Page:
He thinks they may have had to work through some illness. Regardless, he says he was eager for his team to gain some experience on what he had heard was a challenging trail. “I’m not a big one and it may work against me – but I’m not a big one for doing a lot of research on what’s around every corner before a race, because I kind of feel it’s there and you’re going to have to deal with it in one way or another, so I go into it not totally blind, but some of it. But I’ve learned a lot from it.”

Perano says his predominantly solo run has built his confidence. “I think the more you can expose yourself and your dogs to, the better you’re going to be, because they get the confidence that they can work through it and you get the confidence that you can drive them through it, and next time you face it, you know well ‘hey I got the dogs that can deal with that!’

And he says there will definitely be a next time. “Oh yeah definitely, it’s a good race!” he smiles.

With five teams in front and five teams behind him, Perano is likely to finish solo right in the middle of the pack.

Categories: Alaska News

Late Performer Leaves Seven Decades of Archive Treasures

Wed, 2014-02-12 16:54

When someone dies, it can take months to sort out legal and personal matters, but what if that life encompassed more than 70 years of international stage performances? Russ Reno is a long time family friend of the late performer Percy ‘Mike’ Madill.

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Reno points to stacks of boxes: ”This is a few of the three or four thousand photos and newspaper clippings and memorabilia that Mike left in my care.”

Russ Reno’s decades of friendship with the dancer, acrobat and long time Anchorage resident ended when Madill died last September, leaving boxes full of memories from his life as a dancer and singer. As Reno pecks at his keyboard and pulls up some of the hours of video he has, it’s clear that he truly admires Madill’s skill. He points to the tremendous back flip in the grainy, old video of a young Mike Madill on stage. Reno says Madill was a consummate performer:

” The thing about Mike that you can tell right away when he’s performing, is because of his classical background, he would go to point, everything was spot on.”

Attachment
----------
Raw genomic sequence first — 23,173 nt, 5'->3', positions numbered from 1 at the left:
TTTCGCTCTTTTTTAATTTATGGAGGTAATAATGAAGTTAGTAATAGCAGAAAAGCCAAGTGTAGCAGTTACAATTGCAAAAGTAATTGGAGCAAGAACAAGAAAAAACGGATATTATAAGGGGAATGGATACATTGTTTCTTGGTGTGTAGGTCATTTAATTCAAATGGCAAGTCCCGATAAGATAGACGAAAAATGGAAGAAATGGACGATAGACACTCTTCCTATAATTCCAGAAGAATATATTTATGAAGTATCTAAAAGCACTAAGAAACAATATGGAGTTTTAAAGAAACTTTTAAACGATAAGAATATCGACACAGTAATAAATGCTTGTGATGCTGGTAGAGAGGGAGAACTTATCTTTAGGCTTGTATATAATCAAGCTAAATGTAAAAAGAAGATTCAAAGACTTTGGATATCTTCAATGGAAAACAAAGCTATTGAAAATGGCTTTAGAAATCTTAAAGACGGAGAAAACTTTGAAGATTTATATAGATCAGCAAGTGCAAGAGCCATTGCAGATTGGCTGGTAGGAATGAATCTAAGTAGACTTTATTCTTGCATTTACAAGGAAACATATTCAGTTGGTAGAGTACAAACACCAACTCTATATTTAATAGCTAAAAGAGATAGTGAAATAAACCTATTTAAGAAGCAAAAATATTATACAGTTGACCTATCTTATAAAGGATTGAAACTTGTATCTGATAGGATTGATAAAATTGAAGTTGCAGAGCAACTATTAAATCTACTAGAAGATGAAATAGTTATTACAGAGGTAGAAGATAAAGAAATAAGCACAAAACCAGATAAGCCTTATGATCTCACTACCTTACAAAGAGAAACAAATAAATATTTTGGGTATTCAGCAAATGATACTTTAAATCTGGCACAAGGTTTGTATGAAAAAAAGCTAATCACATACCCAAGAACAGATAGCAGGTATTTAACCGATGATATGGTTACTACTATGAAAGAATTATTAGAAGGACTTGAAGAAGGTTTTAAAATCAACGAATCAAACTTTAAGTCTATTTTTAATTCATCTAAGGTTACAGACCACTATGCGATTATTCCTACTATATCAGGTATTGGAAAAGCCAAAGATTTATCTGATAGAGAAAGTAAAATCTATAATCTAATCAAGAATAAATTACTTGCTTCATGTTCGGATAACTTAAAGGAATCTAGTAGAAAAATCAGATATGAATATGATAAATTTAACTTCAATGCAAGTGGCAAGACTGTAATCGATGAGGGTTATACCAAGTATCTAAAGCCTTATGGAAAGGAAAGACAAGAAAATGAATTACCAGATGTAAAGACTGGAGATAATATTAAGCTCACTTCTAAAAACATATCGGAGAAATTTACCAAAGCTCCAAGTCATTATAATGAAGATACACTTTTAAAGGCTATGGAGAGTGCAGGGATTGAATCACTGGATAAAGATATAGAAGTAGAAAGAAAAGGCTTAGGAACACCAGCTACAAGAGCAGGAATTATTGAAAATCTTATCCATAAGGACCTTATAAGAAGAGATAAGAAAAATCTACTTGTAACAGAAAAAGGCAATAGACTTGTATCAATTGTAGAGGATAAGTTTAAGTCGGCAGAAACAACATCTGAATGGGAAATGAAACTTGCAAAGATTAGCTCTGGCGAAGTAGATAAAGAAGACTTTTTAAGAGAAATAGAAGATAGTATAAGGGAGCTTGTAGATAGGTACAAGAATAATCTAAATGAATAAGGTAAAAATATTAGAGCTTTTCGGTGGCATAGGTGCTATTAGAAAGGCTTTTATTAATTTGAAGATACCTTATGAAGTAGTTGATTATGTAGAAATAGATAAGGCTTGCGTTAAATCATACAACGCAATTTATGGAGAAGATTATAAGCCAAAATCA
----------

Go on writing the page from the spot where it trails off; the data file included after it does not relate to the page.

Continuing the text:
Madill started as a child performer and had a career that scanned decades, Reno says.

“From the early 1930s clear up till, recent, 2013. And I thought I knew him, I mean I’ve known him for, most my life, but I thought I knew him and I was just shocked how much I didn’t know about him.”

Reno runs a tourism business from a cramped office across the street from the Hilton Hotel in downtown Anchorage. He called Madill ‘uncle’ and says his favorite expression was, ‘you’re only as good as what you do tomorrow’, which may explain why Reno learned so much after the modest performer died. As he digs through memorabilia, Reno says Madill never bragged, but he could have:

“That was just amazing when he would talk about it, he would be so matter of fact about things, you know we’re looking through this pile here, this is an NBC original script. This one here I think is from the 1950s, here is Paramount studios, this is when he was in For Whom The Bell Tolls.”

Madill also could have dropped well known names. Reno holds up a yellowed piece of paper.

“We’ve got old telegrams from, that is Sammy Davis junior. Wishing him well on his first night at Radio City Music Hall. He and Gil Johnson were headlining Radio City.”

Mike Madill started in television on The Milton Burl and Patty Paige shows. Learning how to direct during his stint on the Milton Burl program and going on to direct himself, on the Patty Paige show. Madill had a twin sister he performed with in the early years. His legal name was Percy, hers Gertrude. Reno says they didn’t care for those, so on stage they went with Rusty and Rita:

“And they’re named the Sunshine Twins as they had used many times on stage. Rusty and Rita went on and toured, they even took an airplane flight with Amelia Earhart when she was coming through California.”

If you’re not retirement age you may not know the Lucky Strike Hit Parade, Nat King Cole or Eartha Kitt but you get the point- Mike Madill was well known and well traveled.

A vaudeville performer, Madill developed curriculum for Chico State University in California and taught dance to students like Morgan Freeman. For rehearsals he hired a young man for two bucks an hour named Liberace.

Reno’s task is daunting given the number of boxes of fragile documents, but he’s determined. He holds up paper that crackles with the brittleness of age to illustrate why mounting the articles and clippings to a sturdy backing is crucial to saving them for the future:

“It seems to work great, you can tell by the ones we haven’t done already. They’re curling up like crazy and you can see here that they’re just…if we don’t do them soon, they’re starting to crack and everything else so we’re trying our best to get them all preserved as quickly as possible.”

He says Mike Madill never stopped embracing new ideas.